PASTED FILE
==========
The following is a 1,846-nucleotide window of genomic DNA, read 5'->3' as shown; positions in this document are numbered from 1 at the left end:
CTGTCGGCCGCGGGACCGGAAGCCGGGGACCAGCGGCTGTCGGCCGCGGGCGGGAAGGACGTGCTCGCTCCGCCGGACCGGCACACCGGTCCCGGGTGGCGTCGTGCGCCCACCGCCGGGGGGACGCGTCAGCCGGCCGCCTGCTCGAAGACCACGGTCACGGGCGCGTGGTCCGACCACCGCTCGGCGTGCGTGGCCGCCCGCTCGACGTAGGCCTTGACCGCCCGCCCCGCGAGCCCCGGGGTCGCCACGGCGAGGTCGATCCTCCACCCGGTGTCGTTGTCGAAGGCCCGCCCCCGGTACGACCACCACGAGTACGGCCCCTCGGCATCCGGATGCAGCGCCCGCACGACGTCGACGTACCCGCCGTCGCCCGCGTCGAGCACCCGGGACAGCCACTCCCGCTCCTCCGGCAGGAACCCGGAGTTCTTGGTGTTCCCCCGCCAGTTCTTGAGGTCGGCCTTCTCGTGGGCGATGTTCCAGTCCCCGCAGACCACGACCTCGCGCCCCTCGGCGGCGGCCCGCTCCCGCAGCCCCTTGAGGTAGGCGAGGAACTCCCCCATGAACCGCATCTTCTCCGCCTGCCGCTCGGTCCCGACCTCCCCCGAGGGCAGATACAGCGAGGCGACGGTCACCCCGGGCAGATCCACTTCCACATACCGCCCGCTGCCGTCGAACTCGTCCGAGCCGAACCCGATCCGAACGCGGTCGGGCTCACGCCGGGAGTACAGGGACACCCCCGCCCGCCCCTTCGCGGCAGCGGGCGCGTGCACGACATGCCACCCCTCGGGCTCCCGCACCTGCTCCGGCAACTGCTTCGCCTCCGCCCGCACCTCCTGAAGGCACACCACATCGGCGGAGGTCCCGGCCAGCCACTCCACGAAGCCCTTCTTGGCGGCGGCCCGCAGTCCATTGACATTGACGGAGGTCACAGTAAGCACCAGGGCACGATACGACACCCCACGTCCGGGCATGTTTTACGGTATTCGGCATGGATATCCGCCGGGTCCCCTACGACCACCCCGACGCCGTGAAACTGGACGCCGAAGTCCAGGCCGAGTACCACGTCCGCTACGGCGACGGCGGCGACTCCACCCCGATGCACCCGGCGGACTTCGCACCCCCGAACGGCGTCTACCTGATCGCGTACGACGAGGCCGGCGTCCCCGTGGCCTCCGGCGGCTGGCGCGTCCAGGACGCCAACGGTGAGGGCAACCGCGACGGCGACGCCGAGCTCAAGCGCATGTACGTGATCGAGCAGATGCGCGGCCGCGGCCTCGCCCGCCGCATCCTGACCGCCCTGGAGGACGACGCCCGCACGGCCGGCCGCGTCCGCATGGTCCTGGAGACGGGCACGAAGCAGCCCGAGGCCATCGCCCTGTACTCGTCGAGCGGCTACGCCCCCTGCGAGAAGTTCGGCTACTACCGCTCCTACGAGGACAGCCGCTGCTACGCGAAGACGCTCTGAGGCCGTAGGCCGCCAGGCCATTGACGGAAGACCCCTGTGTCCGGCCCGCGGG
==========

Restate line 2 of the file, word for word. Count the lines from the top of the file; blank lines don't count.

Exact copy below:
CTGTCGGCCGCGGGACCGGAAGCCGGGGACCAGCGGCTGTCGGCCGCGGGCGGGAAGGACGTGCTCGCTCCGCCGGACCGGCACACCGGTCCCGGGTGGCGTCGTGCGCCCACCGCCGGGGGGACGCGTCAGCCGGCCGCCTGCTCGAAGACCACGGTCACGGGCGCGTGGTCCGACCACCGCTCGGCGTGCGTGGCCGCCCGCTCGACGTAGGCCTTGACCGCCCGCCCCGCGAGCCCCGGGGTCGCCACGGCGAGGTCGATCCTCCACCCGGTGTCGTTGTCGAAGGCCCGCCCCCGGTACGACCACCACGAGTACGGCCCCTCGGCATCCGGATGCAGCGCCCGCACGACGTCGACGTACCCGCCGTCGCCCGCGTCGAGCACCCGGGACAGCCACTCCCGCTCCTCCGGCAGGAACCCGGAGTTCTTGGTGTTCCCCCGCCAGTTCTTGAGGTCGGCCTTCTCGTGGGCGATGTTCCAGTCCCCGCAGACCACGACCTCGCGCCCCTCGGCGGCGGCCCGCTCCCGCAGCCCCTTGAGGTAGGCGAGGAACTCCCCCATGAACCGCATCTTCTCCGCCTGCCGCTCGGTCCCGACCTCCCCCGAGGGCAGATACAGCGAGGCGACGGTCACCCCGGGCAGATCCACTTCCACATACCGCCCGCTGCCGTCGAACTCGTCCGAGCCGAACCCGATCCGAACGCGGTCGGGCTCACGCCGGGAGTACAGGGACACCCCCGCCCGCCCCTTCGCGGCAGCGGGCGCGTGCACGACATGCCACCCCTCGGGCTCCCGCACCTGCTCCGGCAACTGCTTCGCCTCCGCCCGCACCTCCTGAAGGCACACCACATCGGCGGAGGTCCCGGCCAGCCACTCCACGAAGCCCTTCTTGGCGGCGGCCCGCAGTCCATTGACATTGACGGAGGTCACAGTAAGCACCAGGGCACGATACGACACCCCACGTCCGGGCATGTTTTACGGTATTCGGCATGGATATCCGCCGGGTCCCCTACGACCACCCCGACGCCGTGAAACTGGACGCCGAAGTCCAGGCCGAGTACCACGTCCGCTACGGCGACGGCGGCGACTCCACCCCGATGCACCCGGCGGACTTCGCACCCCCGAACGGCGTCTACCTGATCGCGTACGACGAGGCCGGCGTCCCCGTGGCCTCCGGCGGCTGGCGCGTCCAGGACGCCAACGGTGAGGGCAACCGCGACGGCGACGCCGAGCTCAAGCGCATGTACGTGATCGAGCAGATGCGCGGCCGCGGCCTCGCCCGCCGCATCCTGACCGCCCTGGAGGACGACGCCCGCACGGCCGGCCGCGTCCGCATGGTCCTGGAGACGGGCACGAAGCAGCCCGAGGCCATCGCCCTGTACTCGTCGAGCGGCTACGCCCCCTGCGAGAAGTTCGGCTACTACCGCTCCTACGAGGACAGCCGCTGCTACGCGAAGACGCTCTGAGGCCGTAGGCCGCCAGGCCATTGACGGAAGACCCCTGTGTCCGGCCCGCGGG